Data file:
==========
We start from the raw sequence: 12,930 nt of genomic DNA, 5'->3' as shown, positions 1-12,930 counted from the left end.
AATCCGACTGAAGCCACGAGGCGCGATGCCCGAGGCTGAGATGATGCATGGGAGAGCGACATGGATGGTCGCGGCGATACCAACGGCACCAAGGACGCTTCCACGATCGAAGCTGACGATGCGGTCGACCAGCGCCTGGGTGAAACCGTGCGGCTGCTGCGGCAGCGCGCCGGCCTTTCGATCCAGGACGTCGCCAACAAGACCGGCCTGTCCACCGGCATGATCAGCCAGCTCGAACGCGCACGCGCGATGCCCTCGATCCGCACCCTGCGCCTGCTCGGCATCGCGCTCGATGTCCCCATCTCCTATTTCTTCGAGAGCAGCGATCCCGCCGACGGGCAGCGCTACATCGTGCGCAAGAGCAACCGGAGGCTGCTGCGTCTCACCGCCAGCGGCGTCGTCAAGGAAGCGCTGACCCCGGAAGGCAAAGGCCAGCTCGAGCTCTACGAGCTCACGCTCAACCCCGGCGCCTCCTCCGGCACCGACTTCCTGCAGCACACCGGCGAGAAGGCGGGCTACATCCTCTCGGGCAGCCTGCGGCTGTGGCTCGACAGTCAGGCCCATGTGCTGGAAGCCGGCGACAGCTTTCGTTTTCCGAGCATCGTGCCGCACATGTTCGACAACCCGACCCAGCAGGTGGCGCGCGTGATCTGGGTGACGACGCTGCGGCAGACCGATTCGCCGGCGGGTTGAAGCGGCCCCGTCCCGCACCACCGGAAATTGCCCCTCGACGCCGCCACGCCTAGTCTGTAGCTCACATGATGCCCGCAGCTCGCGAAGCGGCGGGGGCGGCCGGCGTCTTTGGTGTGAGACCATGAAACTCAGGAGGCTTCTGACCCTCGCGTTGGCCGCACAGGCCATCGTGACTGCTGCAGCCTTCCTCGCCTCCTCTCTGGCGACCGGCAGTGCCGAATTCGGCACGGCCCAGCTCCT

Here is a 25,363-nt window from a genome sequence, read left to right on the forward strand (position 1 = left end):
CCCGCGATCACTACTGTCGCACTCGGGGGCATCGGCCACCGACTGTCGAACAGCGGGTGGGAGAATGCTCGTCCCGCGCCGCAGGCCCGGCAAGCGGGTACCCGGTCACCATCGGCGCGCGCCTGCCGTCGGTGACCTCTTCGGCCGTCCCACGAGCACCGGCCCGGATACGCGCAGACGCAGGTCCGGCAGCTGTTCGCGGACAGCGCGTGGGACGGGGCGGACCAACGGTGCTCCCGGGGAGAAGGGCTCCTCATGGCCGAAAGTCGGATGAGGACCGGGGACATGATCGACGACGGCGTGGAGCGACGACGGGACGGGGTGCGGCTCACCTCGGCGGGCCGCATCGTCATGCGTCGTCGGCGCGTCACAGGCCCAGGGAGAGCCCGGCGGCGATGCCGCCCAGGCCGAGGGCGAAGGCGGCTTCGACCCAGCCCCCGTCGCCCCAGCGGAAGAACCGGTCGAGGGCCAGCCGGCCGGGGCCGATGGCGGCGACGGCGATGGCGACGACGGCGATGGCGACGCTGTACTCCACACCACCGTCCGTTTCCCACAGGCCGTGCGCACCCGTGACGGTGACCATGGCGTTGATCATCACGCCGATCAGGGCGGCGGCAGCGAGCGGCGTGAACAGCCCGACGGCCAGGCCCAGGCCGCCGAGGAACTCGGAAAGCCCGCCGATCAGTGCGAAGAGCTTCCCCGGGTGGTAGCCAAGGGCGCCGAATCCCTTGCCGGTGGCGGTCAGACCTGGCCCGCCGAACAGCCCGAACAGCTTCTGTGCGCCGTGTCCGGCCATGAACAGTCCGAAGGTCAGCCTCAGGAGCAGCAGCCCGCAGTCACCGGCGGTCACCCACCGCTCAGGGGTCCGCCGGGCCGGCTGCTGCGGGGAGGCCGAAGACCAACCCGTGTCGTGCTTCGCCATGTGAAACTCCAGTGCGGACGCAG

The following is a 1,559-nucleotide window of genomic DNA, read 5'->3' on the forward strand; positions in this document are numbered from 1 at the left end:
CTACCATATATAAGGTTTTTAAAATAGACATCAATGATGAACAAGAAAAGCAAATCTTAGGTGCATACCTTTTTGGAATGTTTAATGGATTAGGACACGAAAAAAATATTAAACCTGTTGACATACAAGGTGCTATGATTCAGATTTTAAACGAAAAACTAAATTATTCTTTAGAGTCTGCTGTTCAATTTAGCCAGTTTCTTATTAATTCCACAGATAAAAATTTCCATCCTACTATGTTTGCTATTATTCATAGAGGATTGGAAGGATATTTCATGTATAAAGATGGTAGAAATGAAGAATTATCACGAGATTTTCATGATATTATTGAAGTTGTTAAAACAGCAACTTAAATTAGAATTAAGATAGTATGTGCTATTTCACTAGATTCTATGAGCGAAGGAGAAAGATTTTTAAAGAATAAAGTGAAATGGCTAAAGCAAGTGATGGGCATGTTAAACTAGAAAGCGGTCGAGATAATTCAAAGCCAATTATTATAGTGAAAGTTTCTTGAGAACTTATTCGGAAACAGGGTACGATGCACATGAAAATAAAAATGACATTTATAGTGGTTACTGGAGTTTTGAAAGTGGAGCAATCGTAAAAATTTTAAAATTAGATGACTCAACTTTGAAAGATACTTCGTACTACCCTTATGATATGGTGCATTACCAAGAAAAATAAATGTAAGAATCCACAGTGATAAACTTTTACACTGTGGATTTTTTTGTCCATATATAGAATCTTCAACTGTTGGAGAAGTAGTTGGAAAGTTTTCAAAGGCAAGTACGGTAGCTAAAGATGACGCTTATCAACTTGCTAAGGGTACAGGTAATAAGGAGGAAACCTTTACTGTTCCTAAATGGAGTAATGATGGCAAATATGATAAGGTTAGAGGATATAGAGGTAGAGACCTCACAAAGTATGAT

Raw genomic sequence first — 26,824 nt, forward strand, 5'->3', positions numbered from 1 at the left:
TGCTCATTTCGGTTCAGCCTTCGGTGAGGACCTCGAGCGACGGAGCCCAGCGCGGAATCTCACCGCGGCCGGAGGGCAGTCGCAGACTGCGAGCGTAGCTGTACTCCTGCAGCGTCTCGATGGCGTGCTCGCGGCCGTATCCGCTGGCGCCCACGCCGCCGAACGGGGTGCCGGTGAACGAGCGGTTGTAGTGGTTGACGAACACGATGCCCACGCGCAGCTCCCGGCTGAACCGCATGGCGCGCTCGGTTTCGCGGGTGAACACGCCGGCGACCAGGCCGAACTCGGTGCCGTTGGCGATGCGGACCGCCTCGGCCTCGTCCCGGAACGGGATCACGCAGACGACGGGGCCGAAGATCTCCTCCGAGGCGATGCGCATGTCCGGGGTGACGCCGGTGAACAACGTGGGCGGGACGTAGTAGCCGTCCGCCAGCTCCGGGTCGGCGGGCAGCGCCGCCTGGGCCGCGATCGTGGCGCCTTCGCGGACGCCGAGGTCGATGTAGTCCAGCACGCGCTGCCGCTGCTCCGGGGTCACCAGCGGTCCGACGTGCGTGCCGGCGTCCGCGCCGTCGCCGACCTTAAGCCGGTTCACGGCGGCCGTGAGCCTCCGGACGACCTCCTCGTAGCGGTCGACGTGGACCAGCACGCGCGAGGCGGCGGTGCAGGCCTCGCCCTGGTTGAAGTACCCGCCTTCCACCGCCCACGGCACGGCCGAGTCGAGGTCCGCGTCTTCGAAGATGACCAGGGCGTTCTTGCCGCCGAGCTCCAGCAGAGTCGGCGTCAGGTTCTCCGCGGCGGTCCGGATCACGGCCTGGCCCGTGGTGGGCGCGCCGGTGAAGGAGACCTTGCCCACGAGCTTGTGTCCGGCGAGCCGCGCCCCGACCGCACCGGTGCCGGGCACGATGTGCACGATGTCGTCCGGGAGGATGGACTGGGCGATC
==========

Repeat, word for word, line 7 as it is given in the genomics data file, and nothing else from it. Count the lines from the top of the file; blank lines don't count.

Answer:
Raw genomic sequence first — 26,824 nt, forward strand, 5'->3', positions numbered from 1 at the left: